3 things we learned from the Orlando Pride’s draw against North Carolina

The Orlando Pride rounded out their run in the Challenge Cup with a scoreless draw on the road against North Carolina Saturday. Here are three things we learned from the match:

Emily Sonnett, Alex Morgan playing football on a field: The Orlando Pride have one of the strongest front lines in the NWSL, highlighted by Alex Morgan (13), Marta and Sydney Leroux. But that front line is still fighting for goal-scoring chances as the Pride work to earn sufficient possession, as they attempted to do so against Washington and Emily Ann Sonnett (6) last month.© Stephen M. Dowell/Orlando Sentinel The Orlando Pride have one of the strongest front lines in the NWSL, highlighted by Alex Morgan (13), Marta and Sydney Leroux. But that front line is still fighting for goal-scoring chances as the Pride work to earn sufficient possession, as they attempted to do so against Washington and Emily Ann Sonnett (6) last month.

Backline continues improvement

Any match against the North Carolina Courage is going to be a defensive challenge. The Courage are a team that openly sacrifices on the defensive end to lay on pressure in the attack. The team scored nine goals in its first three matches of the Challenge Cup from four different attackers, with Debinha leading the charge to tear up backlines.

With captain Ali Krieger sidelined while she undergoes concussion protocol, the match served as a challenge for a Pride team that previously struggled to close out against top competitors.

Instead of engaging in a shootout, the Pride grinded down the Courage offense for a shutout. Keeper Ashlyn Harris wasn’t called upon for one of her trademark highlight days, making only two saves to preserve the clean sheet.

Rather than relying on their star keeper, the Pride backline and midfield was able to bend and accommodate the Courage attack, doubling up on Debinha and cutting off key passes to limit opportunities.

This year’s Pride defense has showed marked improvement, both from previous seasons and from game to game as new defenders grow into their roles. The team tied Gotham for the least goals allowed in Group A, ceding only three times in the tournament.

After ceding 2.2 goals per game in 2019, the Pride’s main improvement so far this year has been increased defensive reliability.

“We can open teams up; we can also now shut teams out,” coach Marc Skinner said. “That is massive growth for us because now you can win ugly as well as winning beautiful. This is a beautiful start for where we are heading as a group.”

Jónsdóttir stays constant on defense

The Pride acquired Gunny Jónsdóttir in a trade to bulk up the team’s midfield, but she’s been called to the backline to fill in as right back for her first two matches as an Orlando player.

Jónsdóttir didn’t have much time to adjust to the position — Skinner asked her to fill in at the position one day before the Pride’s match against the Spirit, giving her a total of 10 days to prepare for two matches as a defender.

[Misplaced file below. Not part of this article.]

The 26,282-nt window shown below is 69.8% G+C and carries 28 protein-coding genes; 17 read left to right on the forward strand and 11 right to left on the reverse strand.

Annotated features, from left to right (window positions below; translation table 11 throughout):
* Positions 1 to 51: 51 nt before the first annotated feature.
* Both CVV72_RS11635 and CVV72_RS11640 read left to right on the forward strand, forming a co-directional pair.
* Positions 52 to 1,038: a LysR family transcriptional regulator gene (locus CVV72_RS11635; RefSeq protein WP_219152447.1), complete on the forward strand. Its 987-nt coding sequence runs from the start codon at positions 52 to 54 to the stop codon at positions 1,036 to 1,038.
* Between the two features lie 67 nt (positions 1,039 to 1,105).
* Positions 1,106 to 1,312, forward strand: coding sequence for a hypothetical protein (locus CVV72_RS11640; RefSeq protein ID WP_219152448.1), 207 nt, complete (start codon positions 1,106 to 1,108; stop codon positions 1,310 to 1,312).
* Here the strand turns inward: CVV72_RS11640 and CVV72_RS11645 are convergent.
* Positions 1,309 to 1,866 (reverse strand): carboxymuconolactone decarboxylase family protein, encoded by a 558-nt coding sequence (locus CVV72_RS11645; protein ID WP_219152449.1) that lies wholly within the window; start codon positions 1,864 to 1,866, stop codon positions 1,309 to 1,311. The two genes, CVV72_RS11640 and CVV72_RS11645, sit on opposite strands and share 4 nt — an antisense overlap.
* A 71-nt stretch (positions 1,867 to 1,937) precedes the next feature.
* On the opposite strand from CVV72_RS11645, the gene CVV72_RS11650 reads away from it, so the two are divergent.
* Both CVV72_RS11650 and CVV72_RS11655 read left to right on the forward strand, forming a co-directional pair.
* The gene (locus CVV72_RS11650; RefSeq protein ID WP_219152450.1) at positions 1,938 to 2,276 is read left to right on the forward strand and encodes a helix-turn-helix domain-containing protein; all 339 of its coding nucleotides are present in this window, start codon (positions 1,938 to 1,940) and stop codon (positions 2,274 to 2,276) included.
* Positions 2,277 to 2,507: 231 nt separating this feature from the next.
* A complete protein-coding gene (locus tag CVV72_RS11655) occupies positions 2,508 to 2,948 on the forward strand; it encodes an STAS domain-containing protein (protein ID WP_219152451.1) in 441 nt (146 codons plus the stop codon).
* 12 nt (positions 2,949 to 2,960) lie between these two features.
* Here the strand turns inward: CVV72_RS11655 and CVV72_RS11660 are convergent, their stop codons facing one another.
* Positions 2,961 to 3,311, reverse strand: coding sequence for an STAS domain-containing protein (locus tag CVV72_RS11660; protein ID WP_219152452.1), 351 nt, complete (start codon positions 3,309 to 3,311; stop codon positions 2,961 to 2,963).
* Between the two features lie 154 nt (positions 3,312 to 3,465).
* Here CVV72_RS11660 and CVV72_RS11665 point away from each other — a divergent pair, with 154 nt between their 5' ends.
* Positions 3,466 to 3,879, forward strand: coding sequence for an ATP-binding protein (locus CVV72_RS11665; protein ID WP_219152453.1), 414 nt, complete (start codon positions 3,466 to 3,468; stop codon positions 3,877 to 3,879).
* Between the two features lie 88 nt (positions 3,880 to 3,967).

Against Washington, the move was a last-minute decision to allow Krieger to slide into the centerback position. This weekend Jónsdóttir remained at right back while Krieger was under concussion protocol.

Despite having little time to adapt to the backline, Jónsdóttir made a natural transition into the position. Her physical presence on the right flank breaks down attempts at transition and slows counter attacks.

Skinner hasn’t decided when she will move back into the midfield, but Jónsdóttir said she’s willing to play any position for the Pride.

“It’s not my natural position, so I’m just working with it and figuring it out,” Jónsdóttir said. “But I have great teammates around me who helped me get into it and I loved playing there. You get to go up and down the field and then you get to go up in the attack so I love it, I don’t mind playing there. I would actually play wherever the coach wanted me to; I just want the team to do well and help my teammates a much as I can.”

Front line still looking for midfield connection

The flip side of Jónsdóttir’s success at right back is her absence in the midfield. Connecting the backline to the front line has been a notable challenge for the Pride for several seasons, and the team is still struggling to make this connection consistent this season.

The team has one of the strongest front lines in the league highlighted by Alex Morgan, Marta and Sydney Leroux. But that front line is still fighting for goal-scoring chances as the Pride work to earn sufficient possession.

Playing on the road against North Carolina will always challenge this part of a team’s connection because players such as Debinha and Kristen Hamilton hunt for soft passes and awry passes to immediately spring back onto the attack.

Both Morgan and Leroux managed three shots apiece, with Morgan nearly netting a would-be game-winner off a left-footed strike in the second half. As the Pride embark into the regular season, the team will be eager to link together its improved backline with its dangerous attackers, allowing the team to counter effectively.

Source: This article first appeared on OrlandoSentinel.com. Email Julia Poe at jpoe@orlandosentinel.com

About Oral Ofori

Oral Ofori is Founder and Publisher at www.TheAfricanDream.net, a digital storyteller and producer, and also an information and research consultant.

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